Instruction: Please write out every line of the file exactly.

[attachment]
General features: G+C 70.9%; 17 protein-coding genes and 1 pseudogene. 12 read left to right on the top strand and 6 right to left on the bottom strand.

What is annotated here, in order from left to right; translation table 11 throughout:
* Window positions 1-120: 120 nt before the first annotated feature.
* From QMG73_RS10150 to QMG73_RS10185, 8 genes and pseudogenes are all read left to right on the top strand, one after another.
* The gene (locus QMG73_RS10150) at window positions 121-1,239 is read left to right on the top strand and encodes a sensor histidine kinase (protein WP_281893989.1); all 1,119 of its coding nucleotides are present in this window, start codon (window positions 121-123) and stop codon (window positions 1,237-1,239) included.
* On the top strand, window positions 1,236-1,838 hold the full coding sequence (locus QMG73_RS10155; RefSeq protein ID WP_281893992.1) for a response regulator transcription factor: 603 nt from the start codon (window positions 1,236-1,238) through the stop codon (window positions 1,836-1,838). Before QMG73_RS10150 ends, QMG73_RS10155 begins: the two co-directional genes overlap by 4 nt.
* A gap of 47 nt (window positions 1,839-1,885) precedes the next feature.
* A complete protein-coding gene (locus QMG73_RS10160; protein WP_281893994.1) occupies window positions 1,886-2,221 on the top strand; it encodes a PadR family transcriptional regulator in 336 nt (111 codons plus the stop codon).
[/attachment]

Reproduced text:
General features: G+C 70.9%; 17 protein-coding genes and 1 pseudogene. 12 read left to right on the top strand and 6 right to left on the bottom strand.

What is annotated here, in order from left to right; translation table 11 throughout:
* Window positions 1-120: 120 nt before the first annotated feature.
* From QMG73_RS10150 to QMG73_RS10185, 8 genes and pseudogenes are all read left to right on the top strand, one after another.
* The gene (locus QMG73_RS10150) at window positions 121-1,239 is read left to right on the top strand and encodes a sensor histidine kinase (protein WP_281893989.1); all 1,119 of its coding nucleotides are present in this window, start codon (window positions 121-123) and stop codon (window positions 1,237-1,239) included.
* On the top strand, window positions 1,236-1,838 hold the full coding sequence (locus QMG73_RS10155; RefSeq protein ID WP_281893992.1) for a response regulator transcription factor: 603 nt from the start codon (window positions 1,236-1,238) through the stop codon (window positions 1,836-1,838). Before QMG73_RS10150 ends, QMG73_RS10155 begins: the two co-directional genes overlap by 4 nt.
* A gap of 47 nt (window positions 1,839-1,885) precedes the next feature.
* A complete protein-coding gene (locus QMG73_RS10160; protein WP_281893994.1) occupies window positions 1,886-2,221 on the top strand; it encodes a PadR family transcriptional regulator in 336 nt (111 codons plus the stop codon).